24 Oct 2009, 10:38pm
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1929 REO at the Alamo

REO1Some old car restorations take longer than others.  In the case of the 1929 REO Flying Cloud coupe belonging to the Texas Transportation Museum, it took a number of volunteers over ten years.  But today, just in time for its 80th anniversary, it made its public San Antonio debut at the San Antonio Founder’s Day event held at the Alamo today, Saturday October 24, 2009.

REO2 After a shaky start first thing this morning, due to the fact I somehow managed to leave the ignition switch on over night, requiring a 6 volt battery substitution as the unexpected first order of business, the car ran really well on Broadway, from the International Airport all the way to the front door of the Alamo itself.  Museum volunteer Doug Goode put in extra effort to give it a tremendous polish and shine and it’s been a long time since it ever looked this good.

REO5It did not run when we it was donated to the museum in the mid 1990s.  Several volunteers had started then abandoned the attempt to get the recalcitrant old buzzard to run again.  I was involved all along but it took Ben Bennett, our quiet mechanical genius, to figure out just exactly what was wrong with unorthodox Schebler carburetor then find someone who could fix it.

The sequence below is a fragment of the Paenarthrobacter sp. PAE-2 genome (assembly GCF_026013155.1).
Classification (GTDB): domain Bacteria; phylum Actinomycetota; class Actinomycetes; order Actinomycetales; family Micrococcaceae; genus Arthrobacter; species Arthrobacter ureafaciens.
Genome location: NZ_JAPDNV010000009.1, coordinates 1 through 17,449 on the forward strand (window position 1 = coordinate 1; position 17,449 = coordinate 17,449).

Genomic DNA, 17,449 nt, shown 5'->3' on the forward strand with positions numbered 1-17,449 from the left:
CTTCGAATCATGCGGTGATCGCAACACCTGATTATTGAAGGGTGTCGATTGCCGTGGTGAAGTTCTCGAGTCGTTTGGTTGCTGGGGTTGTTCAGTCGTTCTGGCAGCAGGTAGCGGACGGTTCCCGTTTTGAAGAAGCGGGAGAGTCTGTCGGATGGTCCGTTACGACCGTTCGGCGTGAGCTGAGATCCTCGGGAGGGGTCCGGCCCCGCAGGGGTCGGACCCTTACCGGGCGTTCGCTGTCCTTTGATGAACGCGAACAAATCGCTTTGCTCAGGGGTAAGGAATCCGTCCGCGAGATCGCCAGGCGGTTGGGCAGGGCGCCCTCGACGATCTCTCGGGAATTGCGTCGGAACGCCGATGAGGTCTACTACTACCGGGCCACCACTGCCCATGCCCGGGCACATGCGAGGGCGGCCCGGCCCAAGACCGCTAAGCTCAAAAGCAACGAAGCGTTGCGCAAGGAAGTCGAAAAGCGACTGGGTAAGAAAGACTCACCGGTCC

RE03At one point a mechanic at the Ransom Eli Olds museum in Lansing, Michigan, who was kind enough to send the museum a treasure trove of technical information, told me to set aside maybe an hour a week to work on the car, which he promised would be a heart breaker.  He said sooner or later we would set up the carburetor just right, without even knowing it, and, all of a sudden, the car would run beautifully.  He sternly advised me, “At that point, LEAVE IT ALONE!”  Just drive it and enjoy.

REO4 And so here we are.  The REO is suitable for long distance driving as it was the first production vehicle to have hydraulic brakes, which means you have a better chance of keeping its rather powerful inline six under control.  Today is, hopefully, just the beginning of the car’s renaissance.  We don’t know how well it performs during the low speed, high stress – for cars – atmosphere that is parades like the “Battle Of Flowers” but we look forward to finding out.


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